Are You Selling Snake Oil?

More than twenty years ago, I developed Michigan’s first broad-based hospital quality comparison reports incorporating local market peer data.  Using software from The Sachs Group and a severity adjustment methodology called Disease Staging, my organization collected patient-record level data and produced local comparison reports.

Unfortunately for this project (and for me), a highly qualified epidemiologist with great clinical and statistical expertise employed by one of the local hospitals took a strong disliking to this project.  In fact he went nuclear, correctly pointing out the limitations of the data and methodologies.  He concluded that, even though we positioned the product as being an “indicator” and not a definitive measurement, the results were useless and, in fact, dangerous.  Before throwing me out of his office, he accused me of selling snake oil.  This was not the highlight of my career.

He then made it his mission in life to discredit the program.  He assured that his hospital didn’t participate in the project, but fortunately nearly two dozen others did.  And I’m glad to report that participants appreciated the program, which they said provided a helpful starting point for further investigation (which is exactly how we billed it).

Recently, James Madara, the current American Medical Association CEO, delivered scathing remarks about some of the newer manifestations of healthcare technology, using the dreaded “snake oil” attribution.  “From ineffective electronic health records (EHR), to an explosion of direct-to-consumer digital health products, to apps of mixed quality, this is the digital snake oil of the early 21st century.”  Not what you want to hear if you are in the emerging digital technology business.  But you need to be aware that this sentiment is out there, at least in some circles.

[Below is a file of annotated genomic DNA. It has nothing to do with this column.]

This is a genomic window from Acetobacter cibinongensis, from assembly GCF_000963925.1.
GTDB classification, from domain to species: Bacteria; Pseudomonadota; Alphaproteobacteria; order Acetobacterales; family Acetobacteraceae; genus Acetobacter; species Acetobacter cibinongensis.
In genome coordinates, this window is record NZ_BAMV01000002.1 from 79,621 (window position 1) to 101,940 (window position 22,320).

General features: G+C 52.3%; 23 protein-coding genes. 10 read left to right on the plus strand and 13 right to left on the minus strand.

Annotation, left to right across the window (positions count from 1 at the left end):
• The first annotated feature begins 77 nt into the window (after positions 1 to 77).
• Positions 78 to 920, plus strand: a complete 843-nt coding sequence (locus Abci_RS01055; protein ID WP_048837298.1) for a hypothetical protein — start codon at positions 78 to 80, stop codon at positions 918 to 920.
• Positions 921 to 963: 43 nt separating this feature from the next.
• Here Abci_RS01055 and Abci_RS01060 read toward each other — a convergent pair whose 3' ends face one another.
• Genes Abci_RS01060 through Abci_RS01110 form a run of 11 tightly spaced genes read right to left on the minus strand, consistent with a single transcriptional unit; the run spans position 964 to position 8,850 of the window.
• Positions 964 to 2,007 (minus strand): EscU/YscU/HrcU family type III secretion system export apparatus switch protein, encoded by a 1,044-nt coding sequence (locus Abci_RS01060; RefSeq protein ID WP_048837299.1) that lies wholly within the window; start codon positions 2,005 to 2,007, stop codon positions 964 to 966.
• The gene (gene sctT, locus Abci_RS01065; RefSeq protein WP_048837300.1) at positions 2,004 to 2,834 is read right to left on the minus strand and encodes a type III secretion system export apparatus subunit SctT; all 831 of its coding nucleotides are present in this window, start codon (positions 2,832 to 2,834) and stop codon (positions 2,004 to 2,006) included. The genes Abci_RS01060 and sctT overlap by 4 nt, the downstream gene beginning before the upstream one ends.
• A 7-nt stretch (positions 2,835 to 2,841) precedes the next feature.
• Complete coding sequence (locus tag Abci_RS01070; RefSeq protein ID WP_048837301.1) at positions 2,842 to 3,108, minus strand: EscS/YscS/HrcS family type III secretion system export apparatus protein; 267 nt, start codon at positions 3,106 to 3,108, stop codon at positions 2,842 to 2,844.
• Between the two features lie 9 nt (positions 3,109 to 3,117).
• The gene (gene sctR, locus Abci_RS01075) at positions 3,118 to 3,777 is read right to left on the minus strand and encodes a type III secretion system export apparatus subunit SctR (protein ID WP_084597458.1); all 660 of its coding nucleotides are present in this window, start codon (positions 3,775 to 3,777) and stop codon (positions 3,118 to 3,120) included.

Here are two lessons to learn from reactions like my friend’s and Dr. Madara’s:

First, recognize that credibility is paramount for any health tech product that touches on patient care.  If your offering gets within two miles of claiming clinical insights, you must do two things: 

  • Provide whatever documentable, research-based evidence you can.
    • Be humble about your product.  Under no circumstances should you make claims that you cannot back up 100%.

Secondly, anticipate that you might meet up with a new incarnation of my Michigan friend.  Here are three suggestions, should you find yourself in this predicament:

  • By all means treat your opponent with the respect that he or she deserves.  If they have a clinical background, they are well-educated and probably have a good deal of science on their side. 
  • While admitting the limitations of your product, point to other advantages such as operational or business-related insights it offers.
    • Look for someone else in the organization who supports your product to take up the mantle internally   The more connected with the organization’s key leaders that person is the better.

You may not be able to avoid someone who considers you Satan personified, but you can at least anticipate the possibility and think through how to respond.  Forewarned is forearmed